The Committee considered a report of the Chief Executive which provided an update on the work being undertaken by the Growth Service and others with partners on a number of key strategic planning and growth related matters. The report also sought the Commission’s views on the County Council becoming a signatory to the Leicester and Leicestershire Statement of Common Ground (SoCG) on Housing and Employment Land Needs 2022 which had been prepared by Leicester and Leicestershire local authorities to demonstrate that they are fulfilling the Duty to Cooperate in plan making. A copy of the report marked ‘Agenda Item 8’ is filed with these minutes.
The Chairman welcomed Mr Grant Butterworth, Head of Planning at Leicester City Council, and Alex Roberts, Interim Joint Strategic Planning Manager, to the meeting for this item.
Arising from discussion, the following points were made:
The evidence commissioned by the Members
Advisory Group (MAG) was extensive and clear. The allocations set by national
government were non-negotiable and it would be vital for local authorities to
work together to deliver these in a sensible and planned way.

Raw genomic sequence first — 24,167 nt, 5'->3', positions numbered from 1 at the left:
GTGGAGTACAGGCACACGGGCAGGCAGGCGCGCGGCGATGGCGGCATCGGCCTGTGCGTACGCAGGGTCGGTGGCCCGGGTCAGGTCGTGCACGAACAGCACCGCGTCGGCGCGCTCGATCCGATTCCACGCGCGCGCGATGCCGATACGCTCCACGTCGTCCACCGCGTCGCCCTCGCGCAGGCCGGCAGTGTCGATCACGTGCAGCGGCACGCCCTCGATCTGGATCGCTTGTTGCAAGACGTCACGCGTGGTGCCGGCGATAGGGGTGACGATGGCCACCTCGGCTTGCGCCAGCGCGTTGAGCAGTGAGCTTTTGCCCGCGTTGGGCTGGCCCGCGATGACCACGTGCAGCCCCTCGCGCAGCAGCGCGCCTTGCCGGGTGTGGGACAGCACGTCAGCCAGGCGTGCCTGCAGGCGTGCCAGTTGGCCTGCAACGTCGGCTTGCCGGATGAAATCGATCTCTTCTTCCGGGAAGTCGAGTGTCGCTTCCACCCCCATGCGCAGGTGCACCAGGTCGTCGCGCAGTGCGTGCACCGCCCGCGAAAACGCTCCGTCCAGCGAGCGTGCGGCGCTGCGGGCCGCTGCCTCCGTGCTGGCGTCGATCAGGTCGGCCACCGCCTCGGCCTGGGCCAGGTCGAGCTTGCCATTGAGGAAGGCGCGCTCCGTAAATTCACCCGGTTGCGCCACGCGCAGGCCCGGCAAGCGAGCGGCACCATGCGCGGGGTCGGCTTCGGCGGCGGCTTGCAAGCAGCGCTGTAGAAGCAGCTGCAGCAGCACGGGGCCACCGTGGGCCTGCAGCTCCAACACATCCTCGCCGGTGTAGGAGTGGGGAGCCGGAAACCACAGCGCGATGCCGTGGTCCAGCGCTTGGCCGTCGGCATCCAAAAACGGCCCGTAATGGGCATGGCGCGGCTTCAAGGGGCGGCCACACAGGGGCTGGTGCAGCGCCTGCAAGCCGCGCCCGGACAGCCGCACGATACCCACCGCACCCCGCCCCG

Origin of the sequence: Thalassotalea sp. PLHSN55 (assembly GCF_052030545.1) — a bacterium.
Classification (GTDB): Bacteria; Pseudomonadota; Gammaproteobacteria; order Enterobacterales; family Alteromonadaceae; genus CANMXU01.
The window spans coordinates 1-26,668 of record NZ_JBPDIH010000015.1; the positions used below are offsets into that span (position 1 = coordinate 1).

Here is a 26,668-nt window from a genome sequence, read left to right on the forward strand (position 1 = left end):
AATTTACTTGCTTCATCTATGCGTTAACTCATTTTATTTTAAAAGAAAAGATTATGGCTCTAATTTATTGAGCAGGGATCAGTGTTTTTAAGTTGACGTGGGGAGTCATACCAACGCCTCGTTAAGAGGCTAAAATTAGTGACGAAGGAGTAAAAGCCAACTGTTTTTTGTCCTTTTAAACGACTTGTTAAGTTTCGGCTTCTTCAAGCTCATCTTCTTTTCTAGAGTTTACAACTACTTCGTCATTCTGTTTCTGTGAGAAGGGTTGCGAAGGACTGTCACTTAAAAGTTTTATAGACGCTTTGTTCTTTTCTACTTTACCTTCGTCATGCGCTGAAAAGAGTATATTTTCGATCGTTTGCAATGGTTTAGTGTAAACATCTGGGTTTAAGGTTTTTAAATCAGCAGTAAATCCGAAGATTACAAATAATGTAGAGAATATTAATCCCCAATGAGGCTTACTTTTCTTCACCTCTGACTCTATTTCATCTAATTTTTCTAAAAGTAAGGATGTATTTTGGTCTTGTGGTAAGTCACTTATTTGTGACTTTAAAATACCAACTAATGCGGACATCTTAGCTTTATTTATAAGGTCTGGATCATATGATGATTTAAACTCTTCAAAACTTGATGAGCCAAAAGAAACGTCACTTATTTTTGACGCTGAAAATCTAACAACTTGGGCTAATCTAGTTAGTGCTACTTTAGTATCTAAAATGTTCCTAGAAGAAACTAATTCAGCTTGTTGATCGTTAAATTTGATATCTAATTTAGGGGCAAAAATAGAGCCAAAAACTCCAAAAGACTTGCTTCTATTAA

Work undertaken by the City
had been robust and whilst it was under significant pressure to deliver more houses,
it was inevitably restricted by what land was available and suitable for
development. Consideration had been given to building higher which was
possible in some areas but not others, such as the old town areas which were
subject to planning restrictions necessary to respect the heritage of the area.
The SoCG would provide
a degree of certainty which was what both residents and the County Council
needed. District council local plans were more likely to be approved if
they could clearly demonstrate they had satisfied the duty to cooperate.
The agreement of local plans would in turn give the County Council the clarity
it needed to properly plan the infrastructure needed to serve these Plans.
Whilst the uplift in housing numbers for the City, which resulted in the increased unmet need being
passed to districts, might be considered undesirable by some, this could not be
avoided. It had been demonstrated that the County had a housing shortage
and locally this had to be addressed to support those seeking to buy and live
in the area.
Joint working on planning and housing delivery
through the MAG which involved the City, County and
all district councils had been extremely successful. The boundary between
the City and the County was in reality not seen by residents
as many lived and worked across the two areas. Members recognised the
need for cooperation both at a strategic level, through the development of the SoCG, and at local plan level.
Whilst the demand for retail space had been
affected by the Covid pandemic, in Leicester City the latest figures suggested
retail was holding up well compared to national trends. Mr Butterworth
confirmed that this would be kept under review but reported that the City had not had many applications to convert office space